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Considering culture in criminal courts

(October 17, 2016)

Queen’s University researcher Priscilla Ferrazzi, Law’91, LLM’07 (PhD’15) says Inuit culture is a key consideration when planning criminal court programs for people with mental illness in Nunavut. Rehabilitation-oriented criminal court programs to reduce the number of people with mental illness caught in the criminal justice system exist in many North American cities and elsewhere but not in the mainly Inuit Canadian Arctic territory of Nunavut. 

Golden football legends reminisce at Richardson Stadium’s grand re-opening

(September 29, 2016)

As the rain poured down on tricoloured fans, the Queen’s Gaels football team concluded their first game on the turf of the revitalized Richardson Stadium with a less than stellar result – falling 27-13 to the Western Mustangs. But for Gaels Football Hall of Famers like Bill Sirman, Law’72 (Arts’63, MA’06) and Peter C.P. Thompson, QC, Law’65 (Arts’62), who took part in a pregame opening ceremony honouring past championship glories, neither the weather nor the scoreboard could dampen their spirits. For them, being here in a new stadium is a reminder of past lessons learned, and what football is really all about.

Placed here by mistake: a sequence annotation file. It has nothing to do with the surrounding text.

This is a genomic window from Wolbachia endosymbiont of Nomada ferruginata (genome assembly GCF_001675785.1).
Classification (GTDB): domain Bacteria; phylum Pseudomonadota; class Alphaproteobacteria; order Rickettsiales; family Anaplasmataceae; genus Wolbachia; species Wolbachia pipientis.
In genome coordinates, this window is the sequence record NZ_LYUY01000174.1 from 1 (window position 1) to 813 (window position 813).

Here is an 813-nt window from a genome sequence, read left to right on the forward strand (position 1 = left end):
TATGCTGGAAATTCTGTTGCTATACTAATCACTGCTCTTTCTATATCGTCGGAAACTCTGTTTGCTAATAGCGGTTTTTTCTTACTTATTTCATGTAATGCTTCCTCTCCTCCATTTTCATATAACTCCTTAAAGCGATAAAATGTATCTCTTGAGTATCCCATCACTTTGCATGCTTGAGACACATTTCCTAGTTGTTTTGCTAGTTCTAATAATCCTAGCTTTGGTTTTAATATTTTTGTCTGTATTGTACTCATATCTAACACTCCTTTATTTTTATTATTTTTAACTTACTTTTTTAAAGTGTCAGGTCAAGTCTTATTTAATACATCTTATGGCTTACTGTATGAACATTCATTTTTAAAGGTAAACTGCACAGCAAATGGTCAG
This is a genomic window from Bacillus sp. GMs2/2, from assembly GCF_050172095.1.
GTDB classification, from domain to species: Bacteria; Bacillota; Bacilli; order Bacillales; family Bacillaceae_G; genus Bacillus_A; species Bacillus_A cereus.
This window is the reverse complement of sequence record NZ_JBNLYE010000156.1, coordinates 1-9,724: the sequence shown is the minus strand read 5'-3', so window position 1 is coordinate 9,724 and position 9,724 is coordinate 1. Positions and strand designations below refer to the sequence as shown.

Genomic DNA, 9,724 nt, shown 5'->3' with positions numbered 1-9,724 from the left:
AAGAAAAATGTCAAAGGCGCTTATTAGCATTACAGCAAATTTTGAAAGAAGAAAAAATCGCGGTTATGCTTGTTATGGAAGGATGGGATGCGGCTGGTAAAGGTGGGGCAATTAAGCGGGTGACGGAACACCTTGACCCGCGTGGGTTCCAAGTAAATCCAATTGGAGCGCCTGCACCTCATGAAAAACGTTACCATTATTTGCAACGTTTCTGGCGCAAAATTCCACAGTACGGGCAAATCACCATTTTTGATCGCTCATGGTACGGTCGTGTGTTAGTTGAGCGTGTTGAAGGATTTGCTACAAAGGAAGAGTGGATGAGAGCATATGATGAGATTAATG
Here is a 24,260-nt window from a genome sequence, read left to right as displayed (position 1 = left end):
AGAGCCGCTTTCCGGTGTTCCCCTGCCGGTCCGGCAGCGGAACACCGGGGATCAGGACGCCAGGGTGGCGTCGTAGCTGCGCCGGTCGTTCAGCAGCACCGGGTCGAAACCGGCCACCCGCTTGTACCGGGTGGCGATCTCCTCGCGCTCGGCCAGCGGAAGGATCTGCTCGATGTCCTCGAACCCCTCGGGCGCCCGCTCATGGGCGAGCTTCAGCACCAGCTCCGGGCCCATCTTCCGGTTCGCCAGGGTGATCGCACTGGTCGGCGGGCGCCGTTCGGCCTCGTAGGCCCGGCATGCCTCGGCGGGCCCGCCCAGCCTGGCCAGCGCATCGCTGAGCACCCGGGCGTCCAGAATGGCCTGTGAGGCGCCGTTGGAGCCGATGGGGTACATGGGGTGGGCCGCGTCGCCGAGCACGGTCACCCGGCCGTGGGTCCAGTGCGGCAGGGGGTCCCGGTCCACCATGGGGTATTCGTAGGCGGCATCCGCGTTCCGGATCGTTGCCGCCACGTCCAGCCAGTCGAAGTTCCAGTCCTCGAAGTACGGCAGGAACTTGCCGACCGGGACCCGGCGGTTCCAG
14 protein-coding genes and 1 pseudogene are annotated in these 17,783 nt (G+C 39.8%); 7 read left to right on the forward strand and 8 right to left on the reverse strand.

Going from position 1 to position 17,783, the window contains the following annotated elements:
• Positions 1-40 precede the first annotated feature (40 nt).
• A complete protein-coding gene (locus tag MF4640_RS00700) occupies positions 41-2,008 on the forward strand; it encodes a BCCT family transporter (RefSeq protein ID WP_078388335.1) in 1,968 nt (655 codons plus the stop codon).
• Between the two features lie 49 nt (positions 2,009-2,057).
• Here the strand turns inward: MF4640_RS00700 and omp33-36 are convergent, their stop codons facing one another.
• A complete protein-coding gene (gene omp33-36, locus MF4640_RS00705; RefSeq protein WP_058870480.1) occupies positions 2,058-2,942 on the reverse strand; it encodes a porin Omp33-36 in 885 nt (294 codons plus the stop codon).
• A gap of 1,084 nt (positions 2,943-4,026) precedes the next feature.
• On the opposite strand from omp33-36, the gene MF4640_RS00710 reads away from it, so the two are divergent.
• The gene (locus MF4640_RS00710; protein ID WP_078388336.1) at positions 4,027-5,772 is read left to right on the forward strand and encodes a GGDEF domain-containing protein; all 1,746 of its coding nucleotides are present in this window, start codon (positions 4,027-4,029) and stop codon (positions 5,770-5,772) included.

LLM alumna continues to make New Zealand history

(September 28, 2016)

2016 has been an incredible year for one of the most remarkable jurists to come out of Queen’s Law’s Master’s program. For New Zealand’s Ellen France, LLM’83, expertise in constitutional and administrative law, as well as a deep knowledge of government processes, has led to notable back-to-back distinctions: an appointment to the Supreme Court and being named a Dame by Queen Elizabeth for her services to the judiciary  (Queen’s first known law alumna so honoured). 

Queen’s professor receives $91K grant to research contemporary crimes against humanity

(September 26, 2016)

Professor Darryl Robinson helped draft the current leading definition of crimes against humanity. Now he wants to modernize this area of law to deal with contemporary non-state actors, such as terrorist groups or corporations. A $91,000 research grant from the Social Sciences and Humanities Research Council (SSHRC) will help him do just that.